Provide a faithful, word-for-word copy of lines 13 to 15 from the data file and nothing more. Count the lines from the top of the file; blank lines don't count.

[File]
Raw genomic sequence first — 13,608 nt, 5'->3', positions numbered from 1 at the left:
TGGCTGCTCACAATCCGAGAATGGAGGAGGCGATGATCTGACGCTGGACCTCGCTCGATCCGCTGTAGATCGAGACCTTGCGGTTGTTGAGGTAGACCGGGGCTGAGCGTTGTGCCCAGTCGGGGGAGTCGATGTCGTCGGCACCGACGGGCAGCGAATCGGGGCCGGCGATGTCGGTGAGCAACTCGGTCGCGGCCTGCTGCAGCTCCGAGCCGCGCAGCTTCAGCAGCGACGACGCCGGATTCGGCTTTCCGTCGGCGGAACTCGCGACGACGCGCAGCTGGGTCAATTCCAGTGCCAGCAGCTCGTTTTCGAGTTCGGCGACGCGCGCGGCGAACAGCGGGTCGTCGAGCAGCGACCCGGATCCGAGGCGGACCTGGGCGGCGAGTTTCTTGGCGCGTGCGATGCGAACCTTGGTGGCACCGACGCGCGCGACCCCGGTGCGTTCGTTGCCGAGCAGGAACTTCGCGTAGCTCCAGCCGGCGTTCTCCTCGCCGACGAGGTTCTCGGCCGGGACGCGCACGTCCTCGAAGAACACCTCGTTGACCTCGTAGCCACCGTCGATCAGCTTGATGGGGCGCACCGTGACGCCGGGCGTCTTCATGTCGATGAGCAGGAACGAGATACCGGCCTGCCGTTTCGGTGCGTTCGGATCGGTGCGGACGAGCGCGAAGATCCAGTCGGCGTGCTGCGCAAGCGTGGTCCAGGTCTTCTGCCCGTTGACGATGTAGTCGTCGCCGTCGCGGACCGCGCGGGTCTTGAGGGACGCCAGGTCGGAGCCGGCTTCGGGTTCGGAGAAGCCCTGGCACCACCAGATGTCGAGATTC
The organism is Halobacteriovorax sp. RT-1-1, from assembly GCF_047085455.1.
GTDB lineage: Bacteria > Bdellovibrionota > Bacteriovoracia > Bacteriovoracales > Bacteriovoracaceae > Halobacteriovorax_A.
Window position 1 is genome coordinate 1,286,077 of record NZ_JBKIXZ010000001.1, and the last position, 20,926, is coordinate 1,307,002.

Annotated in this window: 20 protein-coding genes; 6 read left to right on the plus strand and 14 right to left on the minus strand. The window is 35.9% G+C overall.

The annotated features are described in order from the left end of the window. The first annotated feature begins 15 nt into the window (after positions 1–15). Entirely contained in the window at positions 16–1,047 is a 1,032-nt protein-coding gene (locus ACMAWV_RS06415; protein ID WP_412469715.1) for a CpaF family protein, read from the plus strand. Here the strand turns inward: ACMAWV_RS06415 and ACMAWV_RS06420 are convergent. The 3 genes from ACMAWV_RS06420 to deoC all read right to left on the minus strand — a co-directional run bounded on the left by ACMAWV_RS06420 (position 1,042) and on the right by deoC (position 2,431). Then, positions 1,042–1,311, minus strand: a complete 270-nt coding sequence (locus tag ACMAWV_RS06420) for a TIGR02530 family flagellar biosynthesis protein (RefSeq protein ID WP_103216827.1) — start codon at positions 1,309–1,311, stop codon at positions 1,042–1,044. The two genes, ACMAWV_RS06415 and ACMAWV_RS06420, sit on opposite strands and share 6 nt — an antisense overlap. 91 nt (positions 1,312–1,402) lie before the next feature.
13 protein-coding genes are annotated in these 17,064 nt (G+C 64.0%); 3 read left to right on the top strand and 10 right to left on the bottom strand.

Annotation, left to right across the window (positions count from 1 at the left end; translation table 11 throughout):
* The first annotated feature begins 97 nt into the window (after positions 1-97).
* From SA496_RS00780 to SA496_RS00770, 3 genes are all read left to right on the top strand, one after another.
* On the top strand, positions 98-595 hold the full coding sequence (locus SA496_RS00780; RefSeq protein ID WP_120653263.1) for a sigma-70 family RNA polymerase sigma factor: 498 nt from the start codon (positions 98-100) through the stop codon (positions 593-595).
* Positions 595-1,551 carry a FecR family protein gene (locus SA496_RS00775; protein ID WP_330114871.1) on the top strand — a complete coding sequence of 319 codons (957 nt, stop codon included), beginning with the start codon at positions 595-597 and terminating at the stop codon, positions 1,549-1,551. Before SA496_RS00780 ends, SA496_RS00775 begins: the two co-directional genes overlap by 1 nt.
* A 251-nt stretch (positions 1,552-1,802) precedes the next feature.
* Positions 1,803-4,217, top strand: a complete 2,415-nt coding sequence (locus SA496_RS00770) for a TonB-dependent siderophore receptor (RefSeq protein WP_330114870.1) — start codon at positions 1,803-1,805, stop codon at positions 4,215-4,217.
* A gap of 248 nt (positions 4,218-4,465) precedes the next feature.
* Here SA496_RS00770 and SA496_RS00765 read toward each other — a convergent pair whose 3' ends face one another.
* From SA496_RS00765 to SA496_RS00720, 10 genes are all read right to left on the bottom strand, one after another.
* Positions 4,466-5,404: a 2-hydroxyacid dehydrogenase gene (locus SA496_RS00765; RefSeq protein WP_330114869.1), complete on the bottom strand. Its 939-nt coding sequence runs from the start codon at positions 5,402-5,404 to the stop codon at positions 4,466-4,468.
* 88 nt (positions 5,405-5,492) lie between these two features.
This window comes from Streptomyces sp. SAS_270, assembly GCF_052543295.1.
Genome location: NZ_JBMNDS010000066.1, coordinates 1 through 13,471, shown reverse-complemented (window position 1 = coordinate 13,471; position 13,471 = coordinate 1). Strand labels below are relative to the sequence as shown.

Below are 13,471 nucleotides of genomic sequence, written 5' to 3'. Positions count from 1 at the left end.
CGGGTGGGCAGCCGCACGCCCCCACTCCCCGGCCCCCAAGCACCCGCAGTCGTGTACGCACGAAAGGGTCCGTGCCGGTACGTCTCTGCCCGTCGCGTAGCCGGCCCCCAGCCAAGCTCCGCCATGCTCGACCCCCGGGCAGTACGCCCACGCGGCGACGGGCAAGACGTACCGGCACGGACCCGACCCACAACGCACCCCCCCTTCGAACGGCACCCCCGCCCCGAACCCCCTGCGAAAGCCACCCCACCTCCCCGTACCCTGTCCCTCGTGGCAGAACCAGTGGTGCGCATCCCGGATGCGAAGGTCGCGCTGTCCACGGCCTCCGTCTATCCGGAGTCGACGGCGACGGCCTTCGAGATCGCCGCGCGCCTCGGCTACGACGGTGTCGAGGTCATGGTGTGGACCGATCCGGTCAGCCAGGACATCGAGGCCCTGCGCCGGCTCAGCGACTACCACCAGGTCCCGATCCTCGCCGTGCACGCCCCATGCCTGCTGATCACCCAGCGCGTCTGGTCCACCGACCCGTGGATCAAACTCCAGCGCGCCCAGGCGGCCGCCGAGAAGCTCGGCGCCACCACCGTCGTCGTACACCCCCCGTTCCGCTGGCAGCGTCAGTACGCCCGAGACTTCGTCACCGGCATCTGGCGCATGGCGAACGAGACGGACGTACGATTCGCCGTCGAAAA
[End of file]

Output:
* Positions 595-1,551 carry a FecR family protein gene (locus SA496_RS00775; protein ID WP_330114871.1) on the top strand — a complete coding sequence of 319 codons (957 nt, stop codon included), beginning with the start codon at positions 595-597 and terminating at the stop codon, positions 1,549-1,551. Before SA496_RS00780 ends, SA496_RS00775 begins: the two co-directional genes overlap by 1 nt.
* A 251-nt stretch (positions 1,552-1,802) precedes the next feature.
* Positions 1,803-4,217, top strand: a complete 2,415-nt coding sequence (locus SA496_RS00770) for a TonB-dependent siderophore receptor (RefSeq protein WP_330114870.1) — start codon at positions 1,803-1,805, stop codon at positions 4,215-4,217.